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Scion of the Sun Kindle Edition
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About the Author
Nicola Marsh is a former physiotherapist and the bestselling author of dozens of Harlequin romance titles, including" Her Deal with the Devil," "The Tycoon's Dating Deal," and "What the Paparazzi Didn't See."She hasbeen a finalist forseveral awards, including the HOLT (Honoring Outstanding Literary Talent), Romantic Times Reviewers' Choice Award, Booksellers' Best, Golden Quill, Laurel Wreath, and More than Magic, and has won several CataRomance Reviewers' Choice Awards." --This text refers to an alternate kindle_edition edition.
- ASIN : B073T1DQG7
- Language : English
- File size : 2611 KB
- Simultaneous device usage : Unlimited
- Text-to-Speech : Enabled
- Enhanced typesetting : Enabled
- X-Ray : Not Enabled
- Word Wise : Enabled
- Print length : 377 pages
- Best Sellers Rank: 713,753 in Kindle Store (See Top 100 in Kindle Store)
- Customer Reviews:
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The author's description says she writes "fun and flirty" romance novels for adults as well. I totally can see this.
It's a fun and flirty YA book with your average paranormal-trope heroine who goes to boarding school and discovers she has secret powers.
No vampires or werewolves here. Instead Holly Burton is the youngest female descendant (Scion) of a Celtic Sun God (he whom Beltane is named after).
She goes to a normal boarding school and makes friends with a hot guy...and no...wait...that's part of what was fuzzy for me. The school has classes in crystal-gazing and telekinesis, and at one point the principal is mentioned as having a motivation to help Holly so she can prove once and for all that biokinesis exists...but when Holly tells one of her classmates she can teleport he acts like she's a crazy head.
So how much magic is accepted by the "normal" kids was a bit hard to get a handle on. Meanwhile, Holly's teleporting back and forth between the fuzzy-normal boarding school and another world where her bonded warrior, (boy two in the YA love-triangle) waits for her in order to train her to find the mysterious Arwen and face down evil big baddie Cadifor.
Coolness on the mythology. Not so cool on the training scenes. Firstly, instead of finding aforementioned mysterious Arwen (which Holly reminds herself she has to do at the end of like every chapter) her new scooby gang (Sun Sorority) makes Holly answer questions like "what is our culture" and "explain the significance of Beltane." Don't even get me started on the crystal class back at the boarding school where we learn about different stones and their effects on the psyche.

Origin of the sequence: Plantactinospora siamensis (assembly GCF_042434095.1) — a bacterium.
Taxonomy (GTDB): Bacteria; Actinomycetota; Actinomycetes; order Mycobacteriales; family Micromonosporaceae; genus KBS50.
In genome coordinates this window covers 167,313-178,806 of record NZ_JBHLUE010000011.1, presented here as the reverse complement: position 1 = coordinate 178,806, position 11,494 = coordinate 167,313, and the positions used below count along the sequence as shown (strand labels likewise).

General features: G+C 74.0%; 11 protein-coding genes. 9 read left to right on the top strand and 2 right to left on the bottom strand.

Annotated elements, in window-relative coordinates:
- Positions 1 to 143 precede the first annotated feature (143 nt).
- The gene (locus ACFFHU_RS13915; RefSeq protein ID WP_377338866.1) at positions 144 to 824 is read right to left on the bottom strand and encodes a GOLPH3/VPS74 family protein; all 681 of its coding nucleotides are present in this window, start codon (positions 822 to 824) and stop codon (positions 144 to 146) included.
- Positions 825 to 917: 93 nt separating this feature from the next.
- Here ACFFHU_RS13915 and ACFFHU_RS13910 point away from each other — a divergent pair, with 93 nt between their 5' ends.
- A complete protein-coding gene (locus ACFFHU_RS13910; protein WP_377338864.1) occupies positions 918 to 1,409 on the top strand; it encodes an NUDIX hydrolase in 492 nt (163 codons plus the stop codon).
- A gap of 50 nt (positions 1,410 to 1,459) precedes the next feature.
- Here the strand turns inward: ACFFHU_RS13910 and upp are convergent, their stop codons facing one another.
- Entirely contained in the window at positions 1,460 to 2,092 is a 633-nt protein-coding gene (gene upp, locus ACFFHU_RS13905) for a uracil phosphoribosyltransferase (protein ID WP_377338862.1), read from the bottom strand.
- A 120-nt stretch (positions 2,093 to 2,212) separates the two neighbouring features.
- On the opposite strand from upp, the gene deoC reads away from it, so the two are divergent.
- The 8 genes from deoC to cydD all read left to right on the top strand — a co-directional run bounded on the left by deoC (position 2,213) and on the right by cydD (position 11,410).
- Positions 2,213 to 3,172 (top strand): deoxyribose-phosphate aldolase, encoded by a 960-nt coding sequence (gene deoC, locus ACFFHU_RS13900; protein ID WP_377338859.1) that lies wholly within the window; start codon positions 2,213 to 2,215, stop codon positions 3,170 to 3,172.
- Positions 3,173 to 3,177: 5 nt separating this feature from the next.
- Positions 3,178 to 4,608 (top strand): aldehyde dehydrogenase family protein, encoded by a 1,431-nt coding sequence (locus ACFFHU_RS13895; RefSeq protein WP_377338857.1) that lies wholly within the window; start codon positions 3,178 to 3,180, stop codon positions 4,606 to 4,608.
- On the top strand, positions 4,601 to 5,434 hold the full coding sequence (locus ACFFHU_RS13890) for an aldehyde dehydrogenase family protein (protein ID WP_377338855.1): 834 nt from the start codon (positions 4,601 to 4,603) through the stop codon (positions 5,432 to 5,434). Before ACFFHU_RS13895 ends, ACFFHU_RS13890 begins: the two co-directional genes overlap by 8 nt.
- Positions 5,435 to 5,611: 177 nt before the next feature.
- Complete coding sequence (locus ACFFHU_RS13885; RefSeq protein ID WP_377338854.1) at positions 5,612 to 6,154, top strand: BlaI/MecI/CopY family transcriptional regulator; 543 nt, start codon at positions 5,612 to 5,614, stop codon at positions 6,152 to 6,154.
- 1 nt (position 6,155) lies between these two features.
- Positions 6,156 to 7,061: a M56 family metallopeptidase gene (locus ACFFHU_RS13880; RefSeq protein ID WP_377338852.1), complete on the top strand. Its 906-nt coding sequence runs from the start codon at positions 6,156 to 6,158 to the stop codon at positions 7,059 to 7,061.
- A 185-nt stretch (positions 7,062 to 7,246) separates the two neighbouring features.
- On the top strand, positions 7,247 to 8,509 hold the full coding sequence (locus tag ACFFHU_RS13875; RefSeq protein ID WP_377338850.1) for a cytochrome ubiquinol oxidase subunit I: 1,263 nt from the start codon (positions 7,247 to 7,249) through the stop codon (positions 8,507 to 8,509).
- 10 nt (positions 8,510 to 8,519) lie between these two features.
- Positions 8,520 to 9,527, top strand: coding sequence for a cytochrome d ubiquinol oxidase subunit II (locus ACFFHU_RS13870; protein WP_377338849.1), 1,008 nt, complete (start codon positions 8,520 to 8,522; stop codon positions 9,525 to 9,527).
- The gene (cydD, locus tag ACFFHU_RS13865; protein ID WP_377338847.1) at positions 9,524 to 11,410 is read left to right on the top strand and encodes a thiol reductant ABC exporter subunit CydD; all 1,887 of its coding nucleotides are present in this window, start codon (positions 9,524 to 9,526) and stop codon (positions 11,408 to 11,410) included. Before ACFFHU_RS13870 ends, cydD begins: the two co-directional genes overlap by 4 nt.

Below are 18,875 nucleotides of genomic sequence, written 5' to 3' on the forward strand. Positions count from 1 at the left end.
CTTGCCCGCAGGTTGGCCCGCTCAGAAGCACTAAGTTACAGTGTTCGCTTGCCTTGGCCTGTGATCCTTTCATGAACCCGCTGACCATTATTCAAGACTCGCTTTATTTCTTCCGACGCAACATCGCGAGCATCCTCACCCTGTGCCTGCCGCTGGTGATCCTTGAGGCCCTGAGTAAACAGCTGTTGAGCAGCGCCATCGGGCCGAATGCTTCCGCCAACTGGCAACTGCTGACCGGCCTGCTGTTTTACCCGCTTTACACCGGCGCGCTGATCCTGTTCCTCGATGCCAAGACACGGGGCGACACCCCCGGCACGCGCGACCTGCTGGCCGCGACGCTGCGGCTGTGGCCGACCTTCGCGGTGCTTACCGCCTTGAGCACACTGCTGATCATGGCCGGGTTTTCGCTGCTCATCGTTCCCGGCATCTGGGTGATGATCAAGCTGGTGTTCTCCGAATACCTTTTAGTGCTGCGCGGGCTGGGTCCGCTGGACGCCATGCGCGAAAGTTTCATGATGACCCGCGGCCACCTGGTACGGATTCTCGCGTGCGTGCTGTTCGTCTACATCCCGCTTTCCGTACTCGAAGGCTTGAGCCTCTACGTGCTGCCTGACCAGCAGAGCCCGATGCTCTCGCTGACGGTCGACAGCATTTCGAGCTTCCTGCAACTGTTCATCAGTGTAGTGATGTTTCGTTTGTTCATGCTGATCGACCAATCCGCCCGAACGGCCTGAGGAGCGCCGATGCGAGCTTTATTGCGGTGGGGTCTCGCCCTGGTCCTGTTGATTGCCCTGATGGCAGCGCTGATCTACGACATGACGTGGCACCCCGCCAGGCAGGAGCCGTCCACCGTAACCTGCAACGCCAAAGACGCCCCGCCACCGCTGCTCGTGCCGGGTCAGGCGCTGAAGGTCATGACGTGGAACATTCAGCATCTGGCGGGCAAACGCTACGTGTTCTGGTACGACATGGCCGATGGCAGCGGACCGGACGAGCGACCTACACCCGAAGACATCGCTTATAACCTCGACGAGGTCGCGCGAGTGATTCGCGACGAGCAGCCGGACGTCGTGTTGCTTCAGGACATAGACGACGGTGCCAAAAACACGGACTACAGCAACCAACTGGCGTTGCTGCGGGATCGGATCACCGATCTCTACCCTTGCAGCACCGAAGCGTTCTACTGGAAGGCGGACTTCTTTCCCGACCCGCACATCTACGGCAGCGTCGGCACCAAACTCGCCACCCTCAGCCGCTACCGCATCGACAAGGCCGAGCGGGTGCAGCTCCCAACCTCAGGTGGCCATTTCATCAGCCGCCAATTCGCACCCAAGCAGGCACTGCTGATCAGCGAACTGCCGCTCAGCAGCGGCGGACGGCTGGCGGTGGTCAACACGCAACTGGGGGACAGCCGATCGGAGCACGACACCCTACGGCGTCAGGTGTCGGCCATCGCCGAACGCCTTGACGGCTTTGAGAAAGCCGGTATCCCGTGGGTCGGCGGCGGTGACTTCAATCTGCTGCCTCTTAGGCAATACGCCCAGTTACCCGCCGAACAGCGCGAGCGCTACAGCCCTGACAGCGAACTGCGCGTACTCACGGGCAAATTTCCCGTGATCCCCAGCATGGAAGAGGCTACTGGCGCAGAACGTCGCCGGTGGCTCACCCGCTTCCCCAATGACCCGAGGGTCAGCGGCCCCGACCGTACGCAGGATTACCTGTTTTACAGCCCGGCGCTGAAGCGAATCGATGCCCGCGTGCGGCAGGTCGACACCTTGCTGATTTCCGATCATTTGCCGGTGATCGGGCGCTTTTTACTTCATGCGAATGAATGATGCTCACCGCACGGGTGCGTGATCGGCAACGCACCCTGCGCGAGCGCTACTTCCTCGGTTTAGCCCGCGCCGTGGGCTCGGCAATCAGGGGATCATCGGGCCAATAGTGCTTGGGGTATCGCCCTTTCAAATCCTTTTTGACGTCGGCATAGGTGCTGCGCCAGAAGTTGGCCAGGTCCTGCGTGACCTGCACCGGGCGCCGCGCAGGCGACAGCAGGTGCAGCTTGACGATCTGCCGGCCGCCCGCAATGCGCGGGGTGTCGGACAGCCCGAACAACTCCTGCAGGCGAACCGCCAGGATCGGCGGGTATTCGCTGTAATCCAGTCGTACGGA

The whole bonded warrior thing was fun as a love-tension thing, and even though the warrior can read Holly's mind and knows she likes him, he's all like "no, we must concentrate on getting the Arwen and beating Cadifor--no time for love." This kind of blatant faux-impediment usually ticks me off, but warrior-boy is so broody and moody and has a twist in his backstory that causes real troubles with Holly, so I forgave him.
There were also a few places in the prose where I had to stop and reread a few sentences because words were used in a way that didn't quite make sense to me. Wait, don't hate me for being a grammar Nazi. I'm not, usually, but there were a couple places the word choice just didn't quite make sense to me in the way I think the author wanted it to.
The scooby gang is explaining a whole bunch of confusing stuff to Holly and one of them says they "bamboozled" her (which I thought meant "to con")? And then there's the whole "Cadifor's consort" sprinkled throughout the book sometimes referring to Holly's estranged mother and sometimes to Cadifor's evil, male servant. I didn't get the feeling from the rest of the book that Cadifor was bisexual, but maybe I'm reading too much into it.
The romance includes kissing and some hand-skimming of midriff, so elementary school safe.
One of the most fun things is the meta-references to other popular series that various characters make. Harry Potter gets at least two shout outs, Vampire Academy, and even RPatz (read the book to find out who that is if you don't know, you are obviously no lover of vampires if you don't know). And Holly's voice is quite fun when she gets a bit snarky ("The thing I like less than the Lord of Darkness? Blood")
So for a fun and flirty YA boarding-school of special powers with heroine torn between two hot guys flavored with Celtic mythology, this is your book. As long as you don't mind being bamboozled by some of the world building.
This Book's Snack Rating: Sour Cream and Onion Lay's for the cheesy romance with the bite of Celtic mythology in a snackable, but not sturdily built YA paranormal